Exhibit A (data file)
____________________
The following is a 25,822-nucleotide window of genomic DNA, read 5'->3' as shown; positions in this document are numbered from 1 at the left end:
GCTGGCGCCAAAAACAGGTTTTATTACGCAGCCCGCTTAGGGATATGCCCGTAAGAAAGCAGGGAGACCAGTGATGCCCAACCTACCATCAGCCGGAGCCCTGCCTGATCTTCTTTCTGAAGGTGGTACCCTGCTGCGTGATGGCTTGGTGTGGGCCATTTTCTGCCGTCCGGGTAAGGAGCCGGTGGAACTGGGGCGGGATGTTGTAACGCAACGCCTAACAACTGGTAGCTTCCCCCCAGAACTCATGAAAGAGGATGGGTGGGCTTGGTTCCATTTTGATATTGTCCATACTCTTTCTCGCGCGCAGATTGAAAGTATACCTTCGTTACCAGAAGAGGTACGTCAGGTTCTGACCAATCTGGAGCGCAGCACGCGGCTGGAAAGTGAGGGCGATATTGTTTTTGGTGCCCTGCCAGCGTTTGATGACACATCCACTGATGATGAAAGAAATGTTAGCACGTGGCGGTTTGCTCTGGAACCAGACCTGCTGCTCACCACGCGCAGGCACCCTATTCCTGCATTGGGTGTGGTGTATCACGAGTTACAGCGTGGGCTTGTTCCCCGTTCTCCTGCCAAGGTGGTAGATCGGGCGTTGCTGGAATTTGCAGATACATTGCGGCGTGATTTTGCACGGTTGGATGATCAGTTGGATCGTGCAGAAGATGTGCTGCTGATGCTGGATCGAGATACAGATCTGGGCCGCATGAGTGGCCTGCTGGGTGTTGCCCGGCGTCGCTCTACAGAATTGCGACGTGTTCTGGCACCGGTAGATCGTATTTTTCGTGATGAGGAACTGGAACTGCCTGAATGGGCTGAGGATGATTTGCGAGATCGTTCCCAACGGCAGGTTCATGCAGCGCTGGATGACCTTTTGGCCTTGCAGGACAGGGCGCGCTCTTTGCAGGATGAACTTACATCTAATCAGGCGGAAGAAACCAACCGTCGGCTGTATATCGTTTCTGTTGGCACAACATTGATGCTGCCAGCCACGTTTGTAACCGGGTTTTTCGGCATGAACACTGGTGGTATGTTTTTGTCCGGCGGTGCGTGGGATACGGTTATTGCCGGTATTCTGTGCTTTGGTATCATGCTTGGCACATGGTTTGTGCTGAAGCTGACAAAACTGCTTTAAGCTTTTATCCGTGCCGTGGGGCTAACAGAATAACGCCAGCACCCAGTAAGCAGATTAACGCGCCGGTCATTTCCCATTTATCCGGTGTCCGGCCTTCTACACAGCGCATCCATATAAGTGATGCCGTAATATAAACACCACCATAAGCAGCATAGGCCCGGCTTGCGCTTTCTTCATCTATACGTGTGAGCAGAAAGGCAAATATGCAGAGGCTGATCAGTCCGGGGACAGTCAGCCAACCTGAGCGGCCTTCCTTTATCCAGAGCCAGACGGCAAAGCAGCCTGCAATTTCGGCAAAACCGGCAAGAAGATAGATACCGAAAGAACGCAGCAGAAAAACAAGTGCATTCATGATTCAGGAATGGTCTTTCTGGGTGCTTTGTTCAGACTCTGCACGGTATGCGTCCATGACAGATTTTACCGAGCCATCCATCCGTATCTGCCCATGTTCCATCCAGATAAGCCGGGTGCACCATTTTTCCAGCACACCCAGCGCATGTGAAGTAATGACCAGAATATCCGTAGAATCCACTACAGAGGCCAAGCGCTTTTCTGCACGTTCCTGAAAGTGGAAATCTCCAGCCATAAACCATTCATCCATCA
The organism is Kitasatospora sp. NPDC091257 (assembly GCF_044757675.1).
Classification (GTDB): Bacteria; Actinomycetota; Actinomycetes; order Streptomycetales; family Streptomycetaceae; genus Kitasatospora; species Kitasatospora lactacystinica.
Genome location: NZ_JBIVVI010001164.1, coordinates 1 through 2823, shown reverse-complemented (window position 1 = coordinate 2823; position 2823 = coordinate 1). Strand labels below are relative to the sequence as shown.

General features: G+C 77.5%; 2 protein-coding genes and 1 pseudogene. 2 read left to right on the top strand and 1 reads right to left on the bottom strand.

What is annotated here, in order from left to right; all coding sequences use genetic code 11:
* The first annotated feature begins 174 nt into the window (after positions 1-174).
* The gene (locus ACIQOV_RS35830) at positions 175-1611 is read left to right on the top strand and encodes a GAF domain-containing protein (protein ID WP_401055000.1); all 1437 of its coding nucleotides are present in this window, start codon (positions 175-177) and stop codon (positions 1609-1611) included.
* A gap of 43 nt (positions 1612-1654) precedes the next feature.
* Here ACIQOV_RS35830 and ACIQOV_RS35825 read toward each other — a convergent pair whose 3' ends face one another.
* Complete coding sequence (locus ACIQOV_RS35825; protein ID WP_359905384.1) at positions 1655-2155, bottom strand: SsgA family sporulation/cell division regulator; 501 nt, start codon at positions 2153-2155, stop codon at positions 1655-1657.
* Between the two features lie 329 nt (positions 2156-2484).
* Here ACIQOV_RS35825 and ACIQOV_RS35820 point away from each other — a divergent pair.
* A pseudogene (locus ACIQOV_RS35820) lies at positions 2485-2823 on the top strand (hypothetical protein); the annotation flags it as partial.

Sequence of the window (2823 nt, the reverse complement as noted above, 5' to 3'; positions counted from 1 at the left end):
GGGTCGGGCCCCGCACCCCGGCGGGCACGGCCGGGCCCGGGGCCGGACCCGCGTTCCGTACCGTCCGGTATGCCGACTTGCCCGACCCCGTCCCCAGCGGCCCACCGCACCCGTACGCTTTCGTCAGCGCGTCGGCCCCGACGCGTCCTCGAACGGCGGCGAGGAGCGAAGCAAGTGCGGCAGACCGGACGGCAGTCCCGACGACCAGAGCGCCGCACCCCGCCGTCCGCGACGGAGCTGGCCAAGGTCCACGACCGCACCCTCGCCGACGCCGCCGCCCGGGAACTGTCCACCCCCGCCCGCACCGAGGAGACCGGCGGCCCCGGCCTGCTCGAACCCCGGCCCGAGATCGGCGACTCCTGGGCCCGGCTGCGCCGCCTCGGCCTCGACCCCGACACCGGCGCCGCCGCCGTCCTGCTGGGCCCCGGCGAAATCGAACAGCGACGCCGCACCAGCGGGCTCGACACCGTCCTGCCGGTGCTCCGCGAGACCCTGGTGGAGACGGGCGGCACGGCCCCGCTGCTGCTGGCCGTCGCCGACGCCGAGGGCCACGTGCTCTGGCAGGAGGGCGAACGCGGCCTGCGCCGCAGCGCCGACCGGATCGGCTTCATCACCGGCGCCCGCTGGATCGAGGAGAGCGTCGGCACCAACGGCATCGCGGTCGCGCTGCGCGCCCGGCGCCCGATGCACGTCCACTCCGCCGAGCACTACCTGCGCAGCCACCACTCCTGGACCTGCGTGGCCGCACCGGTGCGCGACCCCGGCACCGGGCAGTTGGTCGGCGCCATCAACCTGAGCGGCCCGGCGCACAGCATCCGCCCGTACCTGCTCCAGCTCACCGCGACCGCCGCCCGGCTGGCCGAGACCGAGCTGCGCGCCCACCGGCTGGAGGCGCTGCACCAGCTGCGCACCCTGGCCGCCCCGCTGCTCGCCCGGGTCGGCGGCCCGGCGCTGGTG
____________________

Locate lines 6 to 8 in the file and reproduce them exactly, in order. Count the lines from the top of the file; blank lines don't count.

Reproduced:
General features: G+C 77.5%; 2 protein-coding genes and 1 pseudogene. 2 read left to right on the top strand and 1 reads right to left on the bottom strand.

What is annotated here, in order from left to right; all coding sequences use genetic code 11:
* The first annotated feature begins 174 nt into the window (after positions 1-174).